• Choose a location that gets 6 to 8 hours of sun a day. This should be away from trees, structures, and plants that cause shade. You may wish to monitor your sunlight for the day to ensure it's sunny enough.
     
  • Plan your vegetable garden layout! For best results, put each plant in its proper place. If you need help, try our the Almanac Garden Planner—free for 7 days!

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Image: Victory Garden for a Family of Five. Designed on the Garden Planner

  • If your soil seems poor or thin, get a soil test! It will give you important information you need to have a successful garden. You will want to test for lead if you live in an older home. See 3 simple DIY soil tests or just call your local county extension office which may offer a free or low-cost soil test.
     
  • Order seeds. Catalog companies are usually the cheapest source for seeds, plants, and supplies. Order as soon as possible. Seed companies are experiencing high demand and it may take longer than usual to get your seeds. See 40+ garden seed catalog companies.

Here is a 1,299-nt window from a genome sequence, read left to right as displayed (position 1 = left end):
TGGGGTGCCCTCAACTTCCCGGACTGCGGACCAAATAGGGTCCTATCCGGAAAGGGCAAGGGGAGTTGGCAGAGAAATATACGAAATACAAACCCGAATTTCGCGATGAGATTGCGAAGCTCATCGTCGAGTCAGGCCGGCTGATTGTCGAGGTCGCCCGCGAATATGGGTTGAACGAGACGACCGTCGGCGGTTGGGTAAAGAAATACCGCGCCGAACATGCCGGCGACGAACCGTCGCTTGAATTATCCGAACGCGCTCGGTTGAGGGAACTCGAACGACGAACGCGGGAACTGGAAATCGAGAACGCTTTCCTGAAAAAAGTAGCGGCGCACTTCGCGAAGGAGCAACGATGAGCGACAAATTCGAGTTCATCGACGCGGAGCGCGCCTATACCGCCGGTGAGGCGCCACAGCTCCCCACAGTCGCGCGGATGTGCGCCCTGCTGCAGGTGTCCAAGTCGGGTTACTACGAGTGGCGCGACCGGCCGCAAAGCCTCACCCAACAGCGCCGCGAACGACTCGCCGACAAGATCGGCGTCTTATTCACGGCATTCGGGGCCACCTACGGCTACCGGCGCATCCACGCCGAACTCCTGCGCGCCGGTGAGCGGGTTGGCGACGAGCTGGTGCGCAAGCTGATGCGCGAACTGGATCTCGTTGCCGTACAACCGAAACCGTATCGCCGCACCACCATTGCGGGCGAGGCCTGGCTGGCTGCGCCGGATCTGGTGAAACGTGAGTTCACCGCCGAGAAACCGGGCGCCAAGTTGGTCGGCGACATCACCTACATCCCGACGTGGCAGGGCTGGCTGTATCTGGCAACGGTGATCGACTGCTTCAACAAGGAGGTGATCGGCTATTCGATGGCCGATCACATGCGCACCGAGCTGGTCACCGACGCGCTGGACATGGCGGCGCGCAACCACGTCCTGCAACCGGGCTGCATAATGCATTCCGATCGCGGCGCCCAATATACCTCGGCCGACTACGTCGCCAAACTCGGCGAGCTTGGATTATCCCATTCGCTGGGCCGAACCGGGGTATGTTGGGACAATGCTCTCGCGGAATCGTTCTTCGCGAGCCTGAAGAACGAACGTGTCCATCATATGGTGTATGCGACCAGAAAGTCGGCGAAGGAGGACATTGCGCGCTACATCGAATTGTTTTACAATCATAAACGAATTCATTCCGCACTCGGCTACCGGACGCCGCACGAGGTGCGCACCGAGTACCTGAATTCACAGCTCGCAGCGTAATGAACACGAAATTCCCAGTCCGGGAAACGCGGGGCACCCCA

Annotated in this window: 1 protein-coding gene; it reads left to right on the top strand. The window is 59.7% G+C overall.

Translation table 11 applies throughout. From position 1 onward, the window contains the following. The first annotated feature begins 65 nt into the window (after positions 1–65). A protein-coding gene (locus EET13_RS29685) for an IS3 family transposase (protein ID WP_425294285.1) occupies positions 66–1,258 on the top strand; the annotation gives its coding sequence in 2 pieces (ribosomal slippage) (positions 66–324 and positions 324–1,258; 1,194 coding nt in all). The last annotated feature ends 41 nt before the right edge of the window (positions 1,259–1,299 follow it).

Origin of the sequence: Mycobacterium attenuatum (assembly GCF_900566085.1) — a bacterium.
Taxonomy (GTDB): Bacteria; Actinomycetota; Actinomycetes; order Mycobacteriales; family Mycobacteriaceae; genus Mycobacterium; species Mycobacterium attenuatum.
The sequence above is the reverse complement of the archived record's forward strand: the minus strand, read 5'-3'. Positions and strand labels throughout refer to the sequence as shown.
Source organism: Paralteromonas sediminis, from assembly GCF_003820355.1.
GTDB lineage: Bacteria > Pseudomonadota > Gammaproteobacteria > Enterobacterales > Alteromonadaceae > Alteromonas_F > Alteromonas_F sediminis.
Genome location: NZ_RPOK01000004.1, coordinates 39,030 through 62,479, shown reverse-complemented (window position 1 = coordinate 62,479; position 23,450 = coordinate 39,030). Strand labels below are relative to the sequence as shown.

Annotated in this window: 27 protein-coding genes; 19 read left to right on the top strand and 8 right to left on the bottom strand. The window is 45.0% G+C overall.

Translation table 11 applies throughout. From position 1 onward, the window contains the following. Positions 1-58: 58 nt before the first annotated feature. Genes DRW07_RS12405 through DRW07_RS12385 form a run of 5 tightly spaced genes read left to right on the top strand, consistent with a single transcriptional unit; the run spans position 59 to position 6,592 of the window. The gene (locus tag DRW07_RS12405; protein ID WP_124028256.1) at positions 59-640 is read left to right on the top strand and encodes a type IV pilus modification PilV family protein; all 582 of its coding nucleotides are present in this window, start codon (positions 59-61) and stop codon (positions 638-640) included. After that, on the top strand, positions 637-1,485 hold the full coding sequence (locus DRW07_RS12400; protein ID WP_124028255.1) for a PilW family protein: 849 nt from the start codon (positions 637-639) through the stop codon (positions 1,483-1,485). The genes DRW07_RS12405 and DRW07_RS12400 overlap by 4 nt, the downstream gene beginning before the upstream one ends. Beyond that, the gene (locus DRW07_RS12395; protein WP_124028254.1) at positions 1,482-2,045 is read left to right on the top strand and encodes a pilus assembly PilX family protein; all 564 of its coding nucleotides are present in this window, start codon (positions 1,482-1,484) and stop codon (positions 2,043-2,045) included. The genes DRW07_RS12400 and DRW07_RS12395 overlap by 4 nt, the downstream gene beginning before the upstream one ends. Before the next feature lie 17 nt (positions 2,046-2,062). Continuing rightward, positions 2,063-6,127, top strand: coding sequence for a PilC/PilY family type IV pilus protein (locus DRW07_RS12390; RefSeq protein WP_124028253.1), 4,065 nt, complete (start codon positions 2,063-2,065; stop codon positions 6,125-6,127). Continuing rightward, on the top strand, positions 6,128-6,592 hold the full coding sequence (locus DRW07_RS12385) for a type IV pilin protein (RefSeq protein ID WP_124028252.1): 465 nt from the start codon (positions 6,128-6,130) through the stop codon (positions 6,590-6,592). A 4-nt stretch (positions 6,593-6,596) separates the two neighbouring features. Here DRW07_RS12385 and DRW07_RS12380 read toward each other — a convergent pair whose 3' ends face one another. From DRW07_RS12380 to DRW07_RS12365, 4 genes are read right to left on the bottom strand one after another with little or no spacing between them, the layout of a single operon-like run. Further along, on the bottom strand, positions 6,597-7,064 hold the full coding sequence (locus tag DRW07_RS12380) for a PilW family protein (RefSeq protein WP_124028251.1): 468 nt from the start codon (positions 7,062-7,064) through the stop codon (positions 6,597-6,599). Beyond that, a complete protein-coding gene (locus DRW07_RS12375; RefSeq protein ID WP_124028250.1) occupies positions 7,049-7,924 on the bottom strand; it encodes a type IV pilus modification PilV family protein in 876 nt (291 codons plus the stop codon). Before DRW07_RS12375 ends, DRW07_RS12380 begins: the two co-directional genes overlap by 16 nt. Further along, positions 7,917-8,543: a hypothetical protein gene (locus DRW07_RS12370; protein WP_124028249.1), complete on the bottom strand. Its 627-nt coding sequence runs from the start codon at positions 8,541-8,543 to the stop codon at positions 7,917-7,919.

• Go to nurseries and greenhouses during off peak times to keep a safe distance from other shoppers. Usually, the lots are fairly empty. If you call in your order, they'll load everything into your trunk with no interaction.
     
  • Amend your soil with 3 to 4 inches of organic matter such as compost or aged manure; this will feed the soil so it has nutrients for the plants.
     
  • Follow the recommended spacing on the packet. Don't over-plant unless you plan to do some preserving for future use.
     
  • Stagger sowing so it all doesn't come at once. Here's how to stagger lettuce seeds.
     
  • A typical garden needs about 1 inch of water per week unless the days are extremely hot. You can measure water by setting out an empty tuna can. One way to do soil check is to stick your finger in the soil to the first digit. If it comes out dry, your plants need more water. If your fingertip is moist with a little soil on it, it's fine.